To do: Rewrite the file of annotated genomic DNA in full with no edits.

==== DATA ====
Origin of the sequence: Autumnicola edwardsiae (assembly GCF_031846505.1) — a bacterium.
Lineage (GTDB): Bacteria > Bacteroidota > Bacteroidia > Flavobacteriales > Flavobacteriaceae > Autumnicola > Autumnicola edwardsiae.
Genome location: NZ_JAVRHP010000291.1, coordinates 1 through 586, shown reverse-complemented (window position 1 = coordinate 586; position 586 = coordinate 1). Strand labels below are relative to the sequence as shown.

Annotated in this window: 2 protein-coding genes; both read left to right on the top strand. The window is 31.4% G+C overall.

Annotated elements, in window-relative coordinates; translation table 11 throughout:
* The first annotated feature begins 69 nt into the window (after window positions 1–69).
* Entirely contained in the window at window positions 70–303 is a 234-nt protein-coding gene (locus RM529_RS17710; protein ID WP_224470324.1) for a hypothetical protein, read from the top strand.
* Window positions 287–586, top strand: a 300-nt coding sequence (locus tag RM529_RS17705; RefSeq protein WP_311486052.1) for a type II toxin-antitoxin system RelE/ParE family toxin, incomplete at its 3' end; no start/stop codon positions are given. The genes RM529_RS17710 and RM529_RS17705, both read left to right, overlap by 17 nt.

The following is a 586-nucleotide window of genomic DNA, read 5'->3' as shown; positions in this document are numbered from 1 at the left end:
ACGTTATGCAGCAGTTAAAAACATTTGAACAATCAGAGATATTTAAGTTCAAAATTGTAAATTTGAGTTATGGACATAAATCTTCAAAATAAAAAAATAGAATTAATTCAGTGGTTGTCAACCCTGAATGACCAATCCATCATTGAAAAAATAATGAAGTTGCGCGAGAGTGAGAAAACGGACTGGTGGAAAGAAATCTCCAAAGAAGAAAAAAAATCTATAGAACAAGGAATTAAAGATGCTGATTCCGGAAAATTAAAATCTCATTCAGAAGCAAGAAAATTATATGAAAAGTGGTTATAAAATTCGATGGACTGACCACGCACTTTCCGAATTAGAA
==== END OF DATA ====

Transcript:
Origin of the sequence: Autumnicola edwardsiae (assembly GCF_031846505.1) — a bacterium.
Lineage (GTDB): Bacteria > Bacteroidota > Bacteroidia > Flavobacteriales > Flavobacteriaceae > Autumnicola > Autumnicola edwardsiae.
Genome location: NZ_JAVRHP010000291.1, coordinates 1 through 586, shown reverse-complemented (window position 1 = coordinate 586; position 586 = coordinate 1). Strand labels below are relative to the sequence as shown.

Annotated in this window: 2 protein-coding genes; both read left to right on the top strand. The window is 31.4% G+C overall.

Annotated elements, in window-relative coordinates; translation table 11 throughout:
* The first annotated feature begins 69 nt into the window (after window positions 1–69).
* Entirely contained in the window at window positions 70–303 is a 234-nt protein-coding gene (locus RM529_RS17710; protein ID WP_224470324.1) for a hypothetical protein, read from the top strand.
* Window positions 287–586, top strand: a 300-nt coding sequence (locus tag RM529_RS17705; RefSeq protein WP_311486052.1) for a type II toxin-antitoxin system RelE/ParE family toxin, incomplete at its 3' end; no start/stop codon positions are given. The genes RM529_RS17710 and RM529_RS17705, both read left to right, overlap by 17 nt.

The following is a 586-nucleotide window of genomic DNA, read 5'->3' as shown; positions in this document are numbered from 1 at the left end:
ACGTTATGCAGCAGTTAAAAACATTTGAACAATCAGAGATATTTAAGTTCAAAATTGTAAATTTGAGTTATGGACATAAATCTTCAAAATAAAAAAATAGAATTAATTCAGTGGTTGTCAACCCTGAATGACCAATCCATCATTGAAAAAATAATGAAGTTGCGCGAGAGTGAGAAAACGGACTGGTGGAAAGAAATCTCCAAAGAAGAAAAAAAATCTATAGAACAAGGAATTAAAGATGCTGATTCCGGAAAATTAAAATCTCATTCAGAAGCAAGAAAATTATATGAAAAGTGGTTATAAAATTCGATGGACTGACCACGCACTTTCCGAATTAGAA